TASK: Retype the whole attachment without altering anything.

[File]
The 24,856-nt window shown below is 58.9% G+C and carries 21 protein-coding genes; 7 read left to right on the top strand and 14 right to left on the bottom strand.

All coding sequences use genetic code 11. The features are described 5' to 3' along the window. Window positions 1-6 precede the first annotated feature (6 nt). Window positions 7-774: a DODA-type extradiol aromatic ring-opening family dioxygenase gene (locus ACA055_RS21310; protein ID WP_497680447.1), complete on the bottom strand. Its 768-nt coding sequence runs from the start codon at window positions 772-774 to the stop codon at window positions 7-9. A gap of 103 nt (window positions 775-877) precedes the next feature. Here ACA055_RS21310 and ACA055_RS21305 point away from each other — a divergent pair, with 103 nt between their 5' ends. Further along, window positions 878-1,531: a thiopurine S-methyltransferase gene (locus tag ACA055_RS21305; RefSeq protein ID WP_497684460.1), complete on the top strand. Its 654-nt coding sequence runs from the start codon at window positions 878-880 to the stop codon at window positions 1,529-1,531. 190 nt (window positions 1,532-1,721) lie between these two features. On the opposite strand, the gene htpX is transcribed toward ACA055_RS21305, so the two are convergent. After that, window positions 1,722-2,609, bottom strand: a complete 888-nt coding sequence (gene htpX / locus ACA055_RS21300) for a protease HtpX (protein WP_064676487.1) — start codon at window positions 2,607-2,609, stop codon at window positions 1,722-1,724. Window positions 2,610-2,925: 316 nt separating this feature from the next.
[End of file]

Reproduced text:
The 24,856-nt window shown below is 58.9% G+C and carries 21 protein-coding genes; 7 read left to right on the top strand and 14 right to left on the bottom strand.

All coding sequences use genetic code 11. The features are described 5' to 3' along the window. Window positions 1-6 precede the first annotated feature (6 nt). Window positions 7-774: a DODA-type extradiol aromatic ring-opening family dioxygenase gene (locus ACA055_RS21310; protein ID WP_497680447.1), complete on the bottom strand. Its 768-nt coding sequence runs from the start codon at window positions 772-774 to the stop codon at window positions 7-9. A gap of 103 nt (window positions 775-877) precedes the next feature. Here ACA055_RS21310 and ACA055_RS21305 point away from each other — a divergent pair, with 103 nt between their 5' ends. Further along, window positions 878-1,531: a thiopurine S-methyltransferase gene (locus tag ACA055_RS21305; RefSeq protein ID WP_497684460.1), complete on the top strand. Its 654-nt coding sequence runs from the start codon at window positions 878-880 to the stop codon at window positions 1,529-1,531. 190 nt (window positions 1,532-1,721) lie between these two features. On the opposite strand, the gene htpX is transcribed toward ACA055_RS21305, so the two are convergent. After that, window positions 1,722-2,609, bottom strand: a complete 888-nt coding sequence (gene htpX / locus ACA055_RS21300) for a protease HtpX (protein WP_064676487.1) — start codon at window positions 2,607-2,609, stop codon at window positions 1,722-1,724. Window positions 2,610-2,925: 316 nt separating this feature from the next.